Tom is conscious of, and thankful for, the opportunities he was given. He took those opportunities and worked diligently, and by making the most of the opportunities he was given, Tom built a successful career and a meaningful life. He believes strongly in the power of opportunity, which is one of the reasons why he believes so strongly in The University of Olivet. “I’m proud of the college’s history and the progress it’s made in many areas over the last six to eight years,” Tom explains. “As a young person, you want to see people, to interact with people, to know that your professors are interested in you as a person and willing to spend time helping you broaden your knowledge and experience. Olivet provides a relationship-based educational experience, and they always have. Professors are invested personally in their students.” Tom saw his The University of Olivet professors every day, had dinner in their homes and spent time with them. “I think it provides a sense of security, a sense of being connected, being wanted, that young people need. The University of Olivet is special in that way.” It’s one of the reasons Tom cited when asked about his own philanthropy – financial and otherwise – at The University of Olivet. “The University of Olivet provides a well-rounded education. You’re learning and experiencing a broad, broad approach to education, and you can narrow it down as much as you want in your particular field. Students are therefore more prepared for their careers and more ready for life after college. The curriculum, the co-curricular experiences, the personal attention and mentoring – it all fits.”
Tom was one of the foundational donors in the current comprehensive campaign, Responsible Learners – Responsible Leaders: The University of Olivet 2020 and Beyond. Signing on early in the process as a leadership giver meant taking a leap of faith at a time when the benefits of the campaign were not yet visible. “I said yes because it’s an investment,” Tom said. “It’s an opportunity to build on our strong foundation and model of Education for Individual and Social Responsibility. The University of Olivet offers one of the best educations available, and makes it attainable for more young people. I believe in what they’re doing.”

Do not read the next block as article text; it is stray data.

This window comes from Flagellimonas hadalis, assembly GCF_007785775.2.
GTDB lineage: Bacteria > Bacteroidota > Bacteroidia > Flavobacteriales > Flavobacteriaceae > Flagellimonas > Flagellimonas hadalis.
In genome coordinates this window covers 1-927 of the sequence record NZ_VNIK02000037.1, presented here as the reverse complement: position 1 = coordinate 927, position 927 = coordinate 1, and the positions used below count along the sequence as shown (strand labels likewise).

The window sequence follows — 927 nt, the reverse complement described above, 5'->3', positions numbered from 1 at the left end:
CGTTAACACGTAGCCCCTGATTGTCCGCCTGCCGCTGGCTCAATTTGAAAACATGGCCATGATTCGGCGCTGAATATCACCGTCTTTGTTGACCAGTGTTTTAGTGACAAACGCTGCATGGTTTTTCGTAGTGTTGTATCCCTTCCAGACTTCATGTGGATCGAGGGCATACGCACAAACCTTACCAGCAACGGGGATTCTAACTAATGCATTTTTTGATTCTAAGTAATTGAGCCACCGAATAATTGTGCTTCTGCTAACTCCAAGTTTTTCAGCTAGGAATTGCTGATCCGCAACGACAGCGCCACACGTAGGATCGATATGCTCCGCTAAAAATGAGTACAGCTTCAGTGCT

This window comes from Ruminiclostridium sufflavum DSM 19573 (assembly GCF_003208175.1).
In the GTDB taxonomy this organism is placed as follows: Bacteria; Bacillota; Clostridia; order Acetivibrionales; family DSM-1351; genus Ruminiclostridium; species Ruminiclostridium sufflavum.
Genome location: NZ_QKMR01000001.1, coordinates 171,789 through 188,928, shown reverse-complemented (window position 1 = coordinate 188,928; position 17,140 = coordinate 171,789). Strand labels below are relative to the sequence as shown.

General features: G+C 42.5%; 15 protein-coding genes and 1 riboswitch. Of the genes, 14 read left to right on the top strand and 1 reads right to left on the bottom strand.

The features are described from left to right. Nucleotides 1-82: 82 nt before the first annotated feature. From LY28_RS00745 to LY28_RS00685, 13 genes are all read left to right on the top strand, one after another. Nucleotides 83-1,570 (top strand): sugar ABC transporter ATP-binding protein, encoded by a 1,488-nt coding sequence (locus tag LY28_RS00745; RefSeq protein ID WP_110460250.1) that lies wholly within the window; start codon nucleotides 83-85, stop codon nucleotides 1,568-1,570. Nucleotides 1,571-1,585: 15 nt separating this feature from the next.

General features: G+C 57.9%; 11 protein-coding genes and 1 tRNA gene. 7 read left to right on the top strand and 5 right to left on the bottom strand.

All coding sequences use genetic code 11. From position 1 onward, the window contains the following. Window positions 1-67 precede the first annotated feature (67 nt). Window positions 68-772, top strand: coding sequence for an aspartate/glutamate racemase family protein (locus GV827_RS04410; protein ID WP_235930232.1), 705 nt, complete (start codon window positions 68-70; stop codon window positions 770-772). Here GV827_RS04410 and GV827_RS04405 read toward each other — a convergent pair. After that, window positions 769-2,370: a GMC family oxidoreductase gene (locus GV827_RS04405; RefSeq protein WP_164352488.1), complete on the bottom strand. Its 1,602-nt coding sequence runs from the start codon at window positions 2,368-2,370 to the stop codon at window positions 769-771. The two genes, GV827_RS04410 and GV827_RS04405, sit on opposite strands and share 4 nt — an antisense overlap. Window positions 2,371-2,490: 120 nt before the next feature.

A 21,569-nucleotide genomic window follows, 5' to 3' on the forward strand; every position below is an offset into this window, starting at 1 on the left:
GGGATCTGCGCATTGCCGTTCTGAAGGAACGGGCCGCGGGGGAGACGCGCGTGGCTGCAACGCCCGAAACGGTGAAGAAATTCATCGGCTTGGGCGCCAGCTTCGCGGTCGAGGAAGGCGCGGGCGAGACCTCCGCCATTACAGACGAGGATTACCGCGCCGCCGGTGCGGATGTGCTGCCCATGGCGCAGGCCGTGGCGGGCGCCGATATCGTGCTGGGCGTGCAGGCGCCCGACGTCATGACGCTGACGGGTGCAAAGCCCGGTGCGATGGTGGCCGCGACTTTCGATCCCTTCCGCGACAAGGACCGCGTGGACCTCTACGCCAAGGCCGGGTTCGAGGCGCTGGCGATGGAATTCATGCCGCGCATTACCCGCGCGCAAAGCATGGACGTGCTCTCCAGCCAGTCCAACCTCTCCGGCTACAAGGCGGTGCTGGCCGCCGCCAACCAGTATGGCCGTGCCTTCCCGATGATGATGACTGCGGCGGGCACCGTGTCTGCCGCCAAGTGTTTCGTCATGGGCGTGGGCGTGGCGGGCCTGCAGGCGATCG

Tom went on to describe the challenges he sees among youth who grow up without all the desired opportunities, and he sees a chance to make a difference. “Through philanthropy, we can help young people, teach them, share with them. Philanthropy can fill in the gaps around students who are struggling. Through philanthropy, we can get young people to the point where they can be self-sufficient, where they have a sense of well-being, and where they can eventually become philanthropists themselves.”
According to Tom, the bottom line is that everyone can give something. “Come back and give your time, share your talents, connect with a faculty member, encourage a student. You can make a difference. Olivet is family, and everyone has something to give.”
After graduating from Coldwater High School, Tom attended Kellogg Community College for a year and then transferred to The University of Olivet, where he studied political science, played tennis and was a member of Phi Alpha Pi. Tom went on to get a master’s degree from Western Michigan University, and built a successful career in the insurance industry, retiring as senior vice president of HUB International of Battle Creek in 2013. He has also served as owner of Infinisource of Coldwater, a company specializing in human resources and employee benefits. Tom served Battle Creek for two years as a city commissioner, two years as vice mayor and two years as mayor. He served on the board of Starr Commonwealth and is the former board chair of the Binder Park Zoo. He currently serves on the Board of Southern Michigan Bank and Trust and is the chair of the The University of Olivet Board of Trustees.